Thursday, March 25, 2010

AQS Lancaster Quilt Show Review

Oh I had such high hopes. AQS was putting on a quilt show in Lancaster, PA, our backyard quilting capitol and home to the Amish. AQS. This is the Paducah AQS. In Lancaster - about 1 hour from my house. This was going to be a high quality, exciting quilt show filled with eye candy and quilts to drool over. The previous quilt show held in Lancaster at The Host Farms, Quilters Heritage Celebration, said their good byes in 2009. It had indeed grown a bit tired. It was time for them to leave. AQS stepped in to fill the void.

The facility was beautiful. The new Lancaster Convention Center is attached to a brand new Marriott. The show was on 3 floors and also at an off-site location. There was a free shuttle bus provided to get to this other location that was a little over a mile away.

I so want to say nice things, but I think the most positive things I have to say I just said. Oh, one more - there were LOTS of very clean women's restrooms.

I was truly underwhelmed. First, the lighting was horrible. Many of the quilts were so poorly lit, that you couldn't tell if they were raw edge appliqued or appliqued with the edges turned over. And did you want to know if those quilts were machine or hand quilted? Forget it!

The quality of the quilts also left something to be desired. There were a few wonderful quilts, but many that you wondered how they were accepted into such a prestigious show. The Best of Show quilt was a Mariner's Compass by Linda Roy. It was exquisitely pieced and quilted with metallic thread (and we all know how difficult that can be), but was it innovative or unusual at all? I didn't think so.

The one trend that I dfid notice was the use of unusual edge treatments and borders. In Double Damask, Liz Jones used small scallops and striped piping. It gave a great effect.
And there was one with "tabs", created by Janet Shore.

Karen Kay Buckley's border had these beautiful spirals in the border created from appliqued leaves.
Esterita Austin also had a humorous quilt called "Incommunicado" with an unusual border and a very cool depiction of transparent wine glasses. Sorry that I don't have a photo of it. By the time I saw it, I had given up and put my camera away. My favorite quilt was one by Betty Busby, called Cherry Trees. The reflection of the trees in the water was done with paint and was just wonderful. It was embellished so tastefully with beads.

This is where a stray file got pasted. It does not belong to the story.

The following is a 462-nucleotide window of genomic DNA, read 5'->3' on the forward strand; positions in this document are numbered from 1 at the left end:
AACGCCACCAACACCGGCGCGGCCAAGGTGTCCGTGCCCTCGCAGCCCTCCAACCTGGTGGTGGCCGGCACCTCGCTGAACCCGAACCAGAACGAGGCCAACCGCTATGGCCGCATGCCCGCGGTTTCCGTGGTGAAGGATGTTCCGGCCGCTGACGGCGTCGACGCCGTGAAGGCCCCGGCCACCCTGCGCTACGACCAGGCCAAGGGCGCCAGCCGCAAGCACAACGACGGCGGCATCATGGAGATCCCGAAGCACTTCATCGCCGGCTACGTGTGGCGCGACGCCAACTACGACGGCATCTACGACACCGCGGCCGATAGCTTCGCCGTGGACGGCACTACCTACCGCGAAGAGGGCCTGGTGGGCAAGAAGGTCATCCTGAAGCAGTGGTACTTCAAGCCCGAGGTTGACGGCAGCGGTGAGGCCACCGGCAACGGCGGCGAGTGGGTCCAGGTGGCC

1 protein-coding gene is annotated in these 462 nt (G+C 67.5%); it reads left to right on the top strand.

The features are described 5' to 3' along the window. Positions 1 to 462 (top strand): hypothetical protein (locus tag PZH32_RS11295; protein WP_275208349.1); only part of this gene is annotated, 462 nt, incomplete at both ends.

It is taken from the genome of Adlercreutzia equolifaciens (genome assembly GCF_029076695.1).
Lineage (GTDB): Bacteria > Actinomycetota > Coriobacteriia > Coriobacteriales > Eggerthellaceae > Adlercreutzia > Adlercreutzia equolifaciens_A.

Many of the quilts have been around, for a while. Some I may have seen at least 4 years ago. The vendors were interspersed with the quilts. It made it a little hard to immerse yourself in the quilt entries. Once you went to the 2nd and 3rd floors, there must have been more vendors than quilts. I have to say there was nothing that interested or excited me to try something new. Most of the vendors seemed to focus on country type fabric and patterns.

I am getting depressed even writing this blog post. I just hope that not a lot of people knew about the show, there will be more publicity and that next year will be better.


  1. That's so disappointing. I had thought it would be a much better show, too. I have friends going this weekend and I'll get their report when thy return.

  2. Sorry you were disappointed by the show, Cheryl-
    but thanks for the compliment!
    Hopefully things will improve with it.

  3. Sorry it wasn't what you expected. Most of the vendors that do the AQS shows weren't invited to vend at this show. They had to use the same vendors that were at the old venue and if they had room they selected a few more. I'll be vending in Paducah with my handdyes but will be downtown at the Finkle bulding.

  4. Oh how disappointing for you. I am writing from the UK having read your post on "Amy's Creative Side."
    I do so hope that the next show is far more interesting.


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